Rüter may have been his boss's right-hand man, but he still only lived in rented accommodations. Believing that it was his big chance to earn enough money to buy his own house, he volunteered to accompany the ship to its final destination. But there were downsides, too. The trip to Africa would be long, and he'd have to leave behind his three daughters and his wife, Helene, who was pregnant with a child whose birth he would miss. Even so, he decided to go, though he could never have dreamed how long he would be away from home -- nor how much the world would change while he was gone.
The parts of the Goetzen were loaded onto ships in Hamburg. Rüter took with him an apprentice and a riveter. Once they made it to Dar es Salaam, the 5,000 boxes were transferred onto freight wagons on the Central Line.
Unfortunately, track-laying for the Central Line was nowhere near complete, and it ended far from Kigoma. To take the ship's parts the rest of the way, the Germans recruited hundreds of natives to serve as human pack mules. For three months, they schlepped the parts of the Goetzen -- as well as Rüter and his two assistants -- through the jungle to the lake.
Rüter soon wrote back to Meyer, saying: "I have employed 20 hard-working Indians and 150 blacks. When riveting begins, I will need 100 more blacks." But just as the pounding of the riveting hammers began echoing across the bay, war broke out in Europe.
A Ship Symbolizing Life
Today, the Liemba is a time machine into Africa's past. The villages dotting the coastline of Lake Tanganyika are connected by neither road nor rail. There is only the Liemba, which comes by about every two weeks on its journey from Kigoma to Zambia and back.
Captain Titus Mnyanyi leans forward on his well-worn stool. He stares out into the night as he guides 1,200 tons of steel along its fortnightly slalom. The water is dotted with hundreds of canoes. The villagers fish at night, and they suddenly appear in the beam of the ship's spotlight with fearful eyes. They cry out until their canoes are left bobbing up and down in the ship's wake. "She is nimble," Mnyanyi says. "She can do anything. There's no better ship."
At a certain point, Mnyanyi cuts the engines, though nothing can be seen in the pitch black of night. Almost without delay, dugouts and dhows race toward the Liemba. They crash against the hull to the sound of splintering wood and scraping metal. People jostle for space alongside the ship. They clamber up and over the side of the ship; more than a few have died trying.
To them, the Liemba symbolizes life. They drag woven baskets filled with 70 kilograms (154 pounds) of fish on deck that they hope to sell in the market in Kigoma. Before long, the air reeks of fish, and is full of buzzing flies and a cacophony of shouting men. Chickens flutter to and fro, goats buck around and oil sloshes across the deck. In the middle of all this, mothers lie on the hard steel floor nursing their babies. Captain Mnyanyi has brought many children into the world. They are known as "Liemba babies," born on the long journey to the hospital in Kigoma.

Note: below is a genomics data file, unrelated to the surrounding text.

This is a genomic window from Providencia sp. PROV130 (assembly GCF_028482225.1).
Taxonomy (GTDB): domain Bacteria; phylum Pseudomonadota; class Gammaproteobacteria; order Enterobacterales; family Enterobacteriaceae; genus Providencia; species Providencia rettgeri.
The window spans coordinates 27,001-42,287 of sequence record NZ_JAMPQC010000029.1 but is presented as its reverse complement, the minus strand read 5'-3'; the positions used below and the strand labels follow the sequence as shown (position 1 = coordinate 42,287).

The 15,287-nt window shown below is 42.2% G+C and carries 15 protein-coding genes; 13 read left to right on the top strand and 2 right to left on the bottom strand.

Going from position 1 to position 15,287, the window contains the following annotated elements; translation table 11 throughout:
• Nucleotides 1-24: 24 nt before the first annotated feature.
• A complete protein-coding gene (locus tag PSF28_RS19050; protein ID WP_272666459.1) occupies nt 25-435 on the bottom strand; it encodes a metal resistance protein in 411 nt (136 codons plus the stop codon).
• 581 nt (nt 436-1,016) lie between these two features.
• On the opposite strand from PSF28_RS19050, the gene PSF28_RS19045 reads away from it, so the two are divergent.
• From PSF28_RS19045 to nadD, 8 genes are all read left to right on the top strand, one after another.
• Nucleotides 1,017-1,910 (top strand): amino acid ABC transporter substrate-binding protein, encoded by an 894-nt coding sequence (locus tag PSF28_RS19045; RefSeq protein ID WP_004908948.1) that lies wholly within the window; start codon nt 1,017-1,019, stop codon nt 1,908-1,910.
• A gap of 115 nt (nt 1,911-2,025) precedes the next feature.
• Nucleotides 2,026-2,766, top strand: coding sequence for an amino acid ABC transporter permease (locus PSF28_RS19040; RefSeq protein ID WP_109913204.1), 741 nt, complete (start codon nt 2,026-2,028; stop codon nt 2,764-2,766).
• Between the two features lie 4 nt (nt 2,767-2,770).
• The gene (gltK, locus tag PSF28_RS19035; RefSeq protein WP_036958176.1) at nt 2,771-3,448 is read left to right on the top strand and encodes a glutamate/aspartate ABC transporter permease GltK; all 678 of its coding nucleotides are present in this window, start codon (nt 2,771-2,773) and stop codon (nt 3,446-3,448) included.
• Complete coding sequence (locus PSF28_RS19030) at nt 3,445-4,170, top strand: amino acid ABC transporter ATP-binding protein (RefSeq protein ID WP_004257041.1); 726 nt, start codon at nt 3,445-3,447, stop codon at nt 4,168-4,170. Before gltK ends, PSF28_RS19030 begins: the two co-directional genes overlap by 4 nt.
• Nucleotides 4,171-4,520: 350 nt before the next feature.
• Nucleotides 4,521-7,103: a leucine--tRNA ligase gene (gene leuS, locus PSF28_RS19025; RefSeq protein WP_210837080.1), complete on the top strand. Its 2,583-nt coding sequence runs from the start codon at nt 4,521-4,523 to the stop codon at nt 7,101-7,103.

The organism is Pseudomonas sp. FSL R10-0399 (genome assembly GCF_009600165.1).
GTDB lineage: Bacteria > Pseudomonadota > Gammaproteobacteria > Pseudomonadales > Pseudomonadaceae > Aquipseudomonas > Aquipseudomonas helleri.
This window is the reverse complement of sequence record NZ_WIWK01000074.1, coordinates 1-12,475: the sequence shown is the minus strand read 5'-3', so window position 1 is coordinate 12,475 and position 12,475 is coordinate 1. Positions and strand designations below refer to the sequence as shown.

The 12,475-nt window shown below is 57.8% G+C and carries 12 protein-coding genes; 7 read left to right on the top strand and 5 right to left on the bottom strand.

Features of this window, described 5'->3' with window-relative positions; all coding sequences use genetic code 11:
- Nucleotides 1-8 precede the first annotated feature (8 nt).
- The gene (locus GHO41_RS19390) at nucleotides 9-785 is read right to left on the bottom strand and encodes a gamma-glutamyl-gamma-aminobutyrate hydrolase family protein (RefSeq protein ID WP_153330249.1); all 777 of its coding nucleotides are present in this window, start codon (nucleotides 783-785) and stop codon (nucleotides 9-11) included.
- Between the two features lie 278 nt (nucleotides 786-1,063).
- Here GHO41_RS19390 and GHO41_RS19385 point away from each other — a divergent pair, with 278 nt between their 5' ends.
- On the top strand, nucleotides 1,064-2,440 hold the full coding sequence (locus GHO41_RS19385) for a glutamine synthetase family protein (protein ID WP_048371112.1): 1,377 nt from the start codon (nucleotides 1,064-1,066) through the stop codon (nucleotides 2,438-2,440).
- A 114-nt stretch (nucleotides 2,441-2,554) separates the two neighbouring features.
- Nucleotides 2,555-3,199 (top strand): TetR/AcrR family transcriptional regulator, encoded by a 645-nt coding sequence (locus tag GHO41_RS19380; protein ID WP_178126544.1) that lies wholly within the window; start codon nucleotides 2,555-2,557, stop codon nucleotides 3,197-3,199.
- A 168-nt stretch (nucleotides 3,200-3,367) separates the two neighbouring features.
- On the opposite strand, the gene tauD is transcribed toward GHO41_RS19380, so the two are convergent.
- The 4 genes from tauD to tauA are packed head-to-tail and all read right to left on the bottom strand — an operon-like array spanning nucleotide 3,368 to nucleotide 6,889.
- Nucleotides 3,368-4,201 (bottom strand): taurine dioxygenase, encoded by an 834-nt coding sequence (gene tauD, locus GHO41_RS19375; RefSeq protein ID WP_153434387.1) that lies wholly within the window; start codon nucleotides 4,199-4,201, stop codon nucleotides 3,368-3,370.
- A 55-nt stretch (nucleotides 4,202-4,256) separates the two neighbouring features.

Men slip overboard, cockroaches scurry across the deck. The ship is a magnificent horror. Its custodians have allowed it to become dilapidated. As it makes its way up and down the lake, the engines sputter and machinery rattles. There's no money to whip it back into shape. With its up to 600 passengers only being able to pay a few shillings for its service, its operators only make a meager profit, which is cut even thinner by the government's tax on diesel fuel. But with the help of donations from rich countries, the Liemba somehow still keeps on going.
The passengers take all this in stride. It's part of their nature. It's the same thing they've been doing for centuries. With its own rituals and rhythm, the ship is a lot like them, a lot like all of Africa.
The 'Insane' British Plan
In early 1915, an English big-game hunter named John Lee boarded a ship heading for London from German East Africa. There, he had been hunting bull elephants for their tusks -- but he couldn't stand the Germans anymore. When he arrived in London, he headed to Whitehall, the seat of the British Admiralty, where he explained his plan for controlling Lake Tanganyika to the head of the Royal Navy.
All that was needed, he suggested, was to ship two fast gunboats to South Africa and travel north by rail from there to the end of the line, near the Mitumba Mountains. From there, Lee claimed, with the help of some 2,000 natives, they could cut a path through the jungle, cross a plateau at about 2,000 meters (2,187 yards) above sea level, and then bring the boats down to the lake.
The plan was insane, but the admiral still loved it. As he put it: "It is both the duty and the tradition of the Royal Navy to engage the enemy wherever there is water to float a ship."
Still, neither the elephant hunter nor the head of Britain's navy knew just how insane the idea really was. And a big part of that had to do with their total ignorance of the colossus Rüter was building in his jungle shipyard.
Mimi and Toutou
Although most of his officers were already involved in the war effort, the admiral knew just the person to take on such an adventurous expedition. The man he had in mind was a braggart, a liar and a daredevil whose torso and arms were elaborately tattooed with butterflies and snakes. But while his colleagues were preparing to do battle with the Germans, Geoffrey Spicer-Simson sat in his dimly lit office in Whitehall smoking custom-made cigarettes bearing his name in sky-blue letters.